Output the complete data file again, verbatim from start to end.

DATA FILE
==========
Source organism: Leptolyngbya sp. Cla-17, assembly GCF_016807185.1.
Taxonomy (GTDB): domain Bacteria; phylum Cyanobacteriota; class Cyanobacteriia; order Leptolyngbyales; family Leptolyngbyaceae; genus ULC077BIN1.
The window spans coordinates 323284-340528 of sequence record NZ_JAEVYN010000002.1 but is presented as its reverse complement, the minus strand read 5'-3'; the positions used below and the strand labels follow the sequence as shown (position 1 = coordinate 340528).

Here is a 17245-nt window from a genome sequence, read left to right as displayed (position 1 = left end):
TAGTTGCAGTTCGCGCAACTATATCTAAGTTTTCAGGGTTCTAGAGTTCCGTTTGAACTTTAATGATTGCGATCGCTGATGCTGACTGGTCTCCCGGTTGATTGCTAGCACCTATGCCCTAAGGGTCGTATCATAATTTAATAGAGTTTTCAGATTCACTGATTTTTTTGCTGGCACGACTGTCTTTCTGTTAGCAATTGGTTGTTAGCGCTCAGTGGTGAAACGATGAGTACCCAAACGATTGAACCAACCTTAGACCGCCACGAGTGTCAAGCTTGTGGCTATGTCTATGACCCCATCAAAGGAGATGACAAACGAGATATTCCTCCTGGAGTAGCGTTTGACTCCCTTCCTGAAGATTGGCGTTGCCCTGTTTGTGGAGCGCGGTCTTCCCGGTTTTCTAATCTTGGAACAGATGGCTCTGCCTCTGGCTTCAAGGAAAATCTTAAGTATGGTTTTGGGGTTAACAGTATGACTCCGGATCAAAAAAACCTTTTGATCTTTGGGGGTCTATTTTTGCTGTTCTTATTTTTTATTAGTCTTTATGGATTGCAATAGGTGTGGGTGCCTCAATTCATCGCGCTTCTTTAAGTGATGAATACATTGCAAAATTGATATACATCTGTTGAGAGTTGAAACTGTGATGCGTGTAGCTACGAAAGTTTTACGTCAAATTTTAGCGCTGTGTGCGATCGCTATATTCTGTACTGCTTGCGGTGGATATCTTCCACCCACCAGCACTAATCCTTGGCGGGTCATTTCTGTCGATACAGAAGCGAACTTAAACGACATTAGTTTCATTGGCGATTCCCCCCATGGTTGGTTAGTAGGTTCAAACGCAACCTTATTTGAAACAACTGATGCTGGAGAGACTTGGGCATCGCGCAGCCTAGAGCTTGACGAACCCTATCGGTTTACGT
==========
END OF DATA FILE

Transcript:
Source organism: Leptolyngbya sp. Cla-17, assembly GCF_016807185.1.
Taxonomy (GTDB): domain Bacteria; phylum Cyanobacteriota; class Cyanobacteriia; order Leptolyngbyales; family Leptolyngbyaceae; genus ULC077BIN1.
The window spans coordinates 323284-340528 of sequence record NZ_JAEVYN010000002.1 but is presented as its reverse complement, the minus strand read 5'-3'; the positions used below and the strand labels follow the sequence as shown (position 1 = coordinate 340528).

Here is a 17245-nt window from a genome sequence, read left to right as displayed (position 1 = left end):
TAGTTGCAGTTCGCGCAACTATATCTAAGTTTTCAGGGTTCTAGAGTTCCGTTTGAACTTTAATGATTGCGATCGCTGATGCTGACTGGTCTCCCGGTTGATTGCTAGCACCTATGCCCTAAGGGTCGTATCATAATTTAATAGAGTTTTCAGATTCACTGATTTTTTTGCTGGCACGACTGTCTTTCTGTTAGCAATTGGTTGTTAGCGCTCAGTGGTGAAACGATGAGTACCCAAACGATTGAACCAACCTTAGACCGCCACGAGTGTCAAGCTTGTGGCTATGTCTATGACCCCATCAAAGGAGATGACAAACGAGATATTCCTCCTGGAGTAGCGTTTGACTCCCTTCCTGAAGATTGGCGTTGCCCTGTTTGTGGAGCGCGGTCTTCCCGGTTTTCTAATCTTGGAACAGATGGCTCTGCCTCTGGCTTCAAGGAAAATCTTAAGTATGGTTTTGGGGTTAACAGTATGACTCCGGATCAAAAAAACCTTTTGATCTTTGGGGGTCTATTTTTGCTGTTCTTATTTTTTATTAGTCTTTATGGATTGCAATAGGTGTGGGTGCCTCAATTCATCGCGCTTCTTTAAGTGATGAATACATTGCAAAATTGATATACATCTGTTGAGAGTTGAAACTGTGATGCGTGTAGCTACGAAAGTTTTACGTCAAATTTTAGCGCTGTGTGCGATCGCTATATTCTGTACTGCTTGCGGTGGATATCTTCCACCCACCAGCACTAATCCTTGGCGGGTCATTTCTGTCGATACAGAAGCGAACTTAAACGACATTAGTTTCATTGGCGATTCCCCCCATGGTTGGTTAGTAGGTTCAAACGCAACCTTATTTGAAACAACTGATGCTGGAGAGACTTGGGCATCGCGCAGCCTAGAGCTTGACGAACCCTATCGGTTTACGT